13. The next question is whether, as contended by the learned Additional Solicitor-General, the default made by the defendant in failing to pay the arrears within one month of the receipt of the notice dated April 11, 1959, can be said to have been waived by the plaintiffs. It is no doubt true that by cashing the cheque for Rs. 1,320 on July 4, 1959 the plaintiffs received not merely the arrears of rent up to March, 1959 but also rent upto June 30, 1959. There is no substance in the plea made on their behalf that they had received the amount under protest. In the first place this is not a case to which illustration (a) to s. 113 of the Transfer of Property Act which says that acceptance of rent falling due after the expiry of a notice to quit amounts to waiver of the notice applies. Then again when the plaintiffs cashed the cheque they had not filed a suit on the basis of the notice of April 11, 1959. Merely saying that they accepted the money under protest is, therefore, of no avail to them. Even so, if it difficult to inter, merely from the acceptance of the payment, a waiver of the right which had accrued to them under s. 4(a) of the Act in consequence of the default made by the defendant in playing arrears of rent. The reason is quite simple. The tenancy, as was indeed argued by the learned Additional Solicitor-General, had not been validly terminated by the notice of April 11, 1959 and therefore the relationship of landlord and tenant continued. Consequently the plaintiffs were within their right in accepting the rent and cannot be fastened with the intention to waive the default just because of this action since the defendant was, by virtue of the Accommodation Act entitled to remain in possession as tenant and liable to pay rent. The learned Additional Solicitor-General, however, faintly contended that if the notice of April 11, 1959 could also be construed as being intended to be notice under s. 106 of the Transfer of Property Act then even though it was ineffective the acceptance of rent by the plaintiffs on July 4, 1959 amounted to a waiver of the right accruing from the notice. As we have already indicated, so far as the suit is concerned, it is based upon the notice of July 9, 1959, that is to say, the eviction of the defendant is claimed on the basis of a notice requiring him to quit by the end of July, 1959. The right accruing to the plaintiffs to institute the suit on the basis of this notice has not been waived at all and the receipt by them of rent prior to this date does not by itself terminate the right accruing to them under the notice dated July 9, 1959. It may be that if the notice of April 11, 1959 is construed as a composite notice, that is, one contemplated by clause (a) s. 4 as also one under s. 106 of the Transfer of Property Act, acceptance of the rent could, along with other circumstances, have led to the inference of waiver of the right flowing from the notice under s. 106 of the Transfer of Property Act. But it is difficult to see how such a construction of the notice can at all support a plea of waiver of the right accruing from clause (a) of s. 4. As already pointed out, the notice of April 11, 1959 in so far as it purported to be under s. 106 of the Transfer of Property Act was ineffective and, therefore, the relationship of landlord and tenant continued between the plaintiffs and the defendant. Accepting rent under such circumstances from the defendant cannot justify the inference of waiver of quite a different right and that is to take advantage of the statutory right under s. 4 of the Accommodation Act accruing by reason of the default made in the payment of rental arrears. Indeed, the notice of April 11, 1959 as it stands, could not by itself have furnished the plaintiffs with the right to institute a suit. Till they acquired that right, not only were they entitled to accept the rent which accrued due from month to month but the defendant was himself liable to pay the rent whenever it fell due till the relationship of landlord and tenant was put an end to. Therefore, from the sole circumstance of acceptance of rent after April 11, 1959 waiver cannot at all be inferred. We are, therefore, unable to accept the argument of the learned Additional Solicitor-General that by cashing the cheque for Rs. 1,320 the plaintiffs waived all rights which accrued to them under the notice dated April 11, 1959. As we have already said, no right under s. 106 of the Transfer of Property Act had accrued to them because of the ineffectiveness of the notice in so far as the termination of tenancy was concerned and, therefore, no question of waiver with respect to that part of the notice arises. So far as the right accruing under s. 4(a) of the Accommodation Act is concerned, the defendant having been under liability to pay rent even after the giving of notice the acceptance of the rent by the plaintiffs would not by itself operate as waiver.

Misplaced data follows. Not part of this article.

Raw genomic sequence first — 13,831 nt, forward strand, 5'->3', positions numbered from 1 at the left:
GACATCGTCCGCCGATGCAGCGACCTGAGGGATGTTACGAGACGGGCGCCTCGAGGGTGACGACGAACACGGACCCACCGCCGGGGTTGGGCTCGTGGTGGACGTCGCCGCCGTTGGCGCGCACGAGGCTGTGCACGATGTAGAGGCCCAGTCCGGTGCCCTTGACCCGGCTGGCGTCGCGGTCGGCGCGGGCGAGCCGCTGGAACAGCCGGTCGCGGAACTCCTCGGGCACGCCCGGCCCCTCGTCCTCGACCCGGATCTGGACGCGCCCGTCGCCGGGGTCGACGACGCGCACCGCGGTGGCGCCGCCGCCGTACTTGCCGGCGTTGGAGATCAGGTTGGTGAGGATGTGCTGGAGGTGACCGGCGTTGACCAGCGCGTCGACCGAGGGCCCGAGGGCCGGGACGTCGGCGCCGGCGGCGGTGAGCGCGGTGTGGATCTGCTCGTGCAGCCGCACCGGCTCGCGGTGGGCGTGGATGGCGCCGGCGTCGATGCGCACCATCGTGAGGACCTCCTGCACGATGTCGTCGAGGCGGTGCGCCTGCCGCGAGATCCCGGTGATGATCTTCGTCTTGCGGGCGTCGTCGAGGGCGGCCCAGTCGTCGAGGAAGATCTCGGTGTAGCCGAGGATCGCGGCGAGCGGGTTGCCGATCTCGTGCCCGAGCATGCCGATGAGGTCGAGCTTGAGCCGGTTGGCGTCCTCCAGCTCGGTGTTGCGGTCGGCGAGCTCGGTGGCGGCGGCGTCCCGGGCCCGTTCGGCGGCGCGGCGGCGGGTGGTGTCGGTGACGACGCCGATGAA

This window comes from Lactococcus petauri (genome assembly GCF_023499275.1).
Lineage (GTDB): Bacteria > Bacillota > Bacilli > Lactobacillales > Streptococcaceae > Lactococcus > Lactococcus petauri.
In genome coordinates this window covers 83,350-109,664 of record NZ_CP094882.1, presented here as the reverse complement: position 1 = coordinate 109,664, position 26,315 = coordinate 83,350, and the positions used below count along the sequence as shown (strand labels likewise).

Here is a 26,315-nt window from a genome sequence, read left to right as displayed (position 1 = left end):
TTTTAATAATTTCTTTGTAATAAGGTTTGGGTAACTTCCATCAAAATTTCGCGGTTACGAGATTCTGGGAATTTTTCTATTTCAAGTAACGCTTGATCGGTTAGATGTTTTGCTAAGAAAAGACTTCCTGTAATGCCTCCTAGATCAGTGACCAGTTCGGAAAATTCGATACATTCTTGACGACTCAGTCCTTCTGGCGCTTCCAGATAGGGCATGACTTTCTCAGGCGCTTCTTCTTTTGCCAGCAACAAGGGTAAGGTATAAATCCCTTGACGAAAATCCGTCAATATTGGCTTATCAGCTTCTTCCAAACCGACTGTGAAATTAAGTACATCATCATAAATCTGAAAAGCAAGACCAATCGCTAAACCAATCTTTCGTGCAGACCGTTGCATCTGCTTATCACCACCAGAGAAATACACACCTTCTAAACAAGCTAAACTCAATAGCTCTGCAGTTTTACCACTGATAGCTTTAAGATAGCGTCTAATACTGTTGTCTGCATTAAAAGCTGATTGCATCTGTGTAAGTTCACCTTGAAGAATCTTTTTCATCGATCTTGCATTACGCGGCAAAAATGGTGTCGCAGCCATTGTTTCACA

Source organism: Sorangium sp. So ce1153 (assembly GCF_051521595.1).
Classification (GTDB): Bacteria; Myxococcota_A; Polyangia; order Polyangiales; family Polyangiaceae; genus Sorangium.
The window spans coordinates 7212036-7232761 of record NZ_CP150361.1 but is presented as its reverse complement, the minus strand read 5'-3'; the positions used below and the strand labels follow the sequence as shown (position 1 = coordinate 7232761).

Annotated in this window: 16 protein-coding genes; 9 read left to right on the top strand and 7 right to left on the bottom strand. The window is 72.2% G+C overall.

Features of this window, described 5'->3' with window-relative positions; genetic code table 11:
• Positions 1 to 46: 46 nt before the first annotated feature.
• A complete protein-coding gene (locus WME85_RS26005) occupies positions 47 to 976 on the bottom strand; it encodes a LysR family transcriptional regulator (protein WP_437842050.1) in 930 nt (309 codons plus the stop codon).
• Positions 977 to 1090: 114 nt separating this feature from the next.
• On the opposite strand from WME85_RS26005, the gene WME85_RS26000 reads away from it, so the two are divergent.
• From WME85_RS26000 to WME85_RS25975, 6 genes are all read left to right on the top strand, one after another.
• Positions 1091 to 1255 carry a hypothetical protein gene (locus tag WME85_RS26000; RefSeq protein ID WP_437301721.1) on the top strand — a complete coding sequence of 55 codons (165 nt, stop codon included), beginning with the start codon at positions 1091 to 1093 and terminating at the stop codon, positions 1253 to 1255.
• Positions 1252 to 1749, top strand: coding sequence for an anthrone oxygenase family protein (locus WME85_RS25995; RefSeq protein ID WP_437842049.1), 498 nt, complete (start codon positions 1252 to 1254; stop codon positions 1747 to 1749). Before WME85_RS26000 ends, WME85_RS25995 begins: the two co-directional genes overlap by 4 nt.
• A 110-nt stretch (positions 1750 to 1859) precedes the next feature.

14. As regards the last point, we have in fact dealt with it already. What was contended was that the notice of April 11, 1959 was not a valid notice with reference to both the laws, that is, the Transfer of Property Act and the Accommodation Act. We have pointed out that though the notice could be construed to be composite notice it was ineffective in so far as it purports to be under s. 106 of the Transfer of Property Act. It was not suggested that in so far as it was a notice under the Accommodation Act it was invalid. There is, therefore, nothing more to be said about it.
15. For the foregoing reasons we upheld the decree of the High Court and dismiss the appeal with costs.
16. Appeal dismissed.